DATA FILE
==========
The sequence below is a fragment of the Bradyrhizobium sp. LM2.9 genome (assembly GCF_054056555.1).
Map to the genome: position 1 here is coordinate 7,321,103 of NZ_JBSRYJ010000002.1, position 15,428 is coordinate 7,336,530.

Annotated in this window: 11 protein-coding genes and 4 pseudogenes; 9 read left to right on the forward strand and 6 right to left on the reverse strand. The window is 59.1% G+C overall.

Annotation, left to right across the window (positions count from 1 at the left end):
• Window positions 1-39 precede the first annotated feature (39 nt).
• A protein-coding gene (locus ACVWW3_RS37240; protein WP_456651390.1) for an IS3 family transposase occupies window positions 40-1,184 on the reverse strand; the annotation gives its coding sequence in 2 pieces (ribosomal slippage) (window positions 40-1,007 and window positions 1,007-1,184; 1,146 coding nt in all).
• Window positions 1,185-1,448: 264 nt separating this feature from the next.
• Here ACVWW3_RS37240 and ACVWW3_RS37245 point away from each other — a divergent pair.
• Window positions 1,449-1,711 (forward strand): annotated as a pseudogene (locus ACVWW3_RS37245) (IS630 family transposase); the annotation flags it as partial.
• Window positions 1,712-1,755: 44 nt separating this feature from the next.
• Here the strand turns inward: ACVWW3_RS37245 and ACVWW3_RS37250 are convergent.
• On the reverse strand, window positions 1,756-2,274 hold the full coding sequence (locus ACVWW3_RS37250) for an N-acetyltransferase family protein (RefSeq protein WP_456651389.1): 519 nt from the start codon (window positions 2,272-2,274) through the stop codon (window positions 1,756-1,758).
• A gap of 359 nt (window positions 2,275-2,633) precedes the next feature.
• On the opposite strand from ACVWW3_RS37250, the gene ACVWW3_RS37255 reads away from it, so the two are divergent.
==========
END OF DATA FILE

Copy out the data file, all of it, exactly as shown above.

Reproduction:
The sequence below is a fragment of the Bradyrhizobium sp. LM2.9 genome (assembly GCF_054056555.1).
Map to the genome: position 1 here is coordinate 7,321,103 of NZ_JBSRYJ010000002.1, position 15,428 is coordinate 7,336,530.

Annotated in this window: 11 protein-coding genes and 4 pseudogenes; 9 read left to right on the forward strand and 6 right to left on the reverse strand. The window is 59.1% G+C overall.

Annotation, left to right across the window (positions count from 1 at the left end):
• Window positions 1-39 precede the first annotated feature (39 nt).
• A protein-coding gene (locus ACVWW3_RS37240; protein WP_456651390.1) for an IS3 family transposase occupies window positions 40-1,184 on the reverse strand; the annotation gives its coding sequence in 2 pieces (ribosomal slippage) (window positions 40-1,007 and window positions 1,007-1,184; 1,146 coding nt in all).
• Window positions 1,185-1,448: 264 nt separating this feature from the next.
• Here ACVWW3_RS37240 and ACVWW3_RS37245 point away from each other — a divergent pair.
• Window positions 1,449-1,711 (forward strand): annotated as a pseudogene (locus ACVWW3_RS37245) (IS630 family transposase); the annotation flags it as partial.
• Window positions 1,712-1,755: 44 nt separating this feature from the next.
• Here the strand turns inward: ACVWW3_RS37245 and ACVWW3_RS37250 are convergent.
• On the reverse strand, window positions 1,756-2,274 hold the full coding sequence (locus ACVWW3_RS37250) for an N-acetyltransferase family protein (RefSeq protein WP_456651389.1): 519 nt from the start codon (window positions 2,272-2,274) through the stop codon (window positions 1,756-1,758).
• A gap of 359 nt (window positions 2,275-2,633) precedes the next feature.
• On the opposite strand from ACVWW3_RS37250, the gene ACVWW3_RS37255 reads away from it, so the two are divergent.